Thursday, September 30, 2010

Common Ground

Originally posted on 1st August 2009. Edited.

On my recent walk around the Lower Ouseburn Valley I came across what was to me a surprising, if welcome, endorsement of a major theme that lies behind this blog's 'reason to exist'. It comes from a good source – Jack Common. (See top right in photograph above.)

Jack Common (1903–1968) was born and spent his early life in Heaton, a district of Newcastle’s east end which neighbours the Lower Ouseburn. Common’s father worked at the large railway workshops at Chillingham Road. Common only slowly became a writer and found his subject in his own life and working class community, a more unusual creative approach at that time – 1930s – than perhaps would be thought today. He is nearly always described as ‘a working class writer’. There were few outlets for this kind of material then; but one magazine, The Adelphi run by John Middleton Murray (1889–1957) gave Common a start on the literary road. Through his work on The Adelphi, Common met and befriended a tall ex-colonial policeman and Old Etonian, Eric Blair, afterwards to become better known as ‘George Orwell’.

At first they did not hit it off. Common recalled their first meeting, having read Orwell’s essays about living as a tramp and so on and was evidently disappointed.

"Manners showed through. A sheep in wolf's clothing, I thought, taking in his height and stance, accent and cool built-in superiority, the public school presence".

Orwell, however, was genuinely taken with Common’s writing and said so. Jack Common was never a celebrated writer but is a 'name' to a certain generation and those familiar with Orwell. Perhaps his best remembered book is Kiddar's Luck. Kiddar is a Tyneside word for a young lad.

What caught my eye was a quote taken from a later book Common wrote about his own city, placed on one of the information panels put up around the Valley. This one stands right beside the Ouseburn as it emerges from the culvert on its way to the River Tyne. For me what Common wrote still resonates today –

"Deep in the fattest part of the united heads (of the City Fathers), they had a vision of a flat Newcastle, street after street and house after house in the continuous level adjacency which is the hallmark of the industrial metropolis.

They planned to start a rubbish-dump on the valley floor which in two or three centuries would grow to be a broad platform uniting East and Central Newcastle in one unbroken slum, Newcastle upon Dump".

Jack Common, from The Ampersand (1954).

Harsh words, but justified. I congratulate the brave soul who had them placed there. What would have Common made of the wave of ‘improvements’ about to be unleashed upon the city in the years closely following his death? Few British cities avoided the actions of ‘city fathers’ in those days and almost all have lived to regret them. Yet, as one thinks all too frequently, have any lessons been learned?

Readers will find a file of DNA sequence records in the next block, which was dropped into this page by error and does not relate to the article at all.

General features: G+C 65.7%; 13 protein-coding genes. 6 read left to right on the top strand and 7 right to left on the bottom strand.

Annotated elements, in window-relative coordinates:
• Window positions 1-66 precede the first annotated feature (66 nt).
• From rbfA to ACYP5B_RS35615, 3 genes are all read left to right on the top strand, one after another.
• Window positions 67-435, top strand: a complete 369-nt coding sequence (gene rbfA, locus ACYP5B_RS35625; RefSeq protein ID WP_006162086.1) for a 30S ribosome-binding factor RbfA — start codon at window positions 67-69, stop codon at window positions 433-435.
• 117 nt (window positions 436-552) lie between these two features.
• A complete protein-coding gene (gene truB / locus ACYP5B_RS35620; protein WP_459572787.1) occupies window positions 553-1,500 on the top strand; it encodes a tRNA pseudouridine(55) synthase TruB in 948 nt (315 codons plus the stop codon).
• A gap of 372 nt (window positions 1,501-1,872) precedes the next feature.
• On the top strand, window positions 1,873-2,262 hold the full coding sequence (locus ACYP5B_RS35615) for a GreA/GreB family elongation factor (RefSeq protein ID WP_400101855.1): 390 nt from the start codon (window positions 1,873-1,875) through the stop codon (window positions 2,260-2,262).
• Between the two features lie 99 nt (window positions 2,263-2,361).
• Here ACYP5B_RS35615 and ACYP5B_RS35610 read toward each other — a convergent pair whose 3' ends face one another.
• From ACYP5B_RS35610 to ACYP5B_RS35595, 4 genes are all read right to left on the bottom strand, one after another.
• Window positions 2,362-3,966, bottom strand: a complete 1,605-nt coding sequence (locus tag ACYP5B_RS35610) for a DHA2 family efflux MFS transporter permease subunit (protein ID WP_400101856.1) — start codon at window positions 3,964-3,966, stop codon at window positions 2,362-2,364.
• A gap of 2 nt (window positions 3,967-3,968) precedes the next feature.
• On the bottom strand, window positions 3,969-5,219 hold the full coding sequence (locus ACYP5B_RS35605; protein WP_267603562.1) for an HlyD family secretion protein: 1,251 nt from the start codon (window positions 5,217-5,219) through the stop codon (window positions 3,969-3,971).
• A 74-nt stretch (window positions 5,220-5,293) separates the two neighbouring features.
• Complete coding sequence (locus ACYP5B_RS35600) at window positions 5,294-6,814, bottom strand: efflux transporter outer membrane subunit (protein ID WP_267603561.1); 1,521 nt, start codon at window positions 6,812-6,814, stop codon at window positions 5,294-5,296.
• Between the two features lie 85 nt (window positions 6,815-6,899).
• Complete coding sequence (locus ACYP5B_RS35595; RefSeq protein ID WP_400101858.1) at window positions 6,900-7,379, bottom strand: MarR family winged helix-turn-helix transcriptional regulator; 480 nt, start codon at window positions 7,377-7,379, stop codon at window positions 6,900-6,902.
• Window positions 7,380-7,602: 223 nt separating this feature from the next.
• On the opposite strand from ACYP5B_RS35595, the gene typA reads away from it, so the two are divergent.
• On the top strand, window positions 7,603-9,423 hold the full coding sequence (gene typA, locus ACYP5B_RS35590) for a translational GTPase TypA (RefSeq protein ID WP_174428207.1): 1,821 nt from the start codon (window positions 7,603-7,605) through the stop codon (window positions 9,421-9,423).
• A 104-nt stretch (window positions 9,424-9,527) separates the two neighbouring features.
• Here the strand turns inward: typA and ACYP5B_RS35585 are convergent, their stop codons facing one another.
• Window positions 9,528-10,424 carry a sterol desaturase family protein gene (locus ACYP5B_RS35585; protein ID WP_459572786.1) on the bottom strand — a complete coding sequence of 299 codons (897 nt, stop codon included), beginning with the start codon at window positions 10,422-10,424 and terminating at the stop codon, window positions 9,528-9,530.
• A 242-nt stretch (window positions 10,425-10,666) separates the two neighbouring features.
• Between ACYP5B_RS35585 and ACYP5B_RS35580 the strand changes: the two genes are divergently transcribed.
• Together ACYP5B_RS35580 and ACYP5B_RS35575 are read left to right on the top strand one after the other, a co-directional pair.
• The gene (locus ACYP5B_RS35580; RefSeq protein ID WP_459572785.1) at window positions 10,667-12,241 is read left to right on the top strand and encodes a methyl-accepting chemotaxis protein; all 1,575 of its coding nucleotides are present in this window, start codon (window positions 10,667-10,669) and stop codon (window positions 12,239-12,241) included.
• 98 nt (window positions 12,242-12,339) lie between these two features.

Jack Common

Links for Jack Common:

Leaves on an overgrown path

Autumn is a time for nostalgia. I needed to walk home via the 'denes' – Jesmond Dene, under going a renovation costing 6 million GBP (I doubt we will see spending like that on public spaces for a while) and Armstrong Park, Heaton Park and Ouseburn Dene Road. Just any old excuse to see the signs of the year winding down.

Roads and pathways strewn with conkers, bright and shiny, once capable of inducing a near paroxysm of joy in this old man's youth. Do children collect them now? Cars run them over and produce the mash of creamy paste which recall why they are here at all; introduced by the Romans to provide a feed for animals and perhaps humans? I like to think that the Romans also played Conkers.

In the woodlands the 'pinking' calls of Nuthatches high in the tree tops and by the river a song from one of the resident Dippers. A man spoke to me about the Kingfishers and Dippers with a pride which made him visably taller. The sky clouded over and rain fell.

Saturday, September 11, 2010

Short Cuts

Ouseburn Farm, focus of a recent royal visit.

Some brief notes on recent news and some links to worthwhile material to those interested in Battlefield, Ouseburn and the city.

First, a recent visit from H.R.H. The Prince Charles.

I am not always in step with Prince Charles but I respect him rather more than some. The Ouseburn and nearby Newcastle Quayside are both testaments to important ideas in urban life and re-generation which the Prince has supported with constancy.

In the 70s the Newcastle Quayside was being lined up for demolition. One scheme envisaged the area re-built as a series of giant 'cornflake' packet office blocks.

It was Amber Associates, founded in the 60s by a far sighted group of film makers and photo journalists' who based themselves in old premises under the massive Tyne Bridge, in what was then the very unfashionable Quayside, that stepped in and by elegant and timely intervention made a telling point. I believe Amber are chiefly to thank that this fine architectural heritage and community avoided the wrecking ball.

This survival enabled Live Theatre to open in old premises off the Quayside. Today it has grown into a major venue. 'Live' has been responsible for bringing on some now well known talent and productions, including 'transfers' to the London West End and now New York's Broadway. Following on from a recent expansion of its building, 'Live' has now found life rather less rosy.

Just how a cafĂ©, however good – and the '21' management are good, – will help the 'Live' and the area I do not know. I do however, see others who have shouldered a lot of creative effort in Newcastle  left now out in the cold.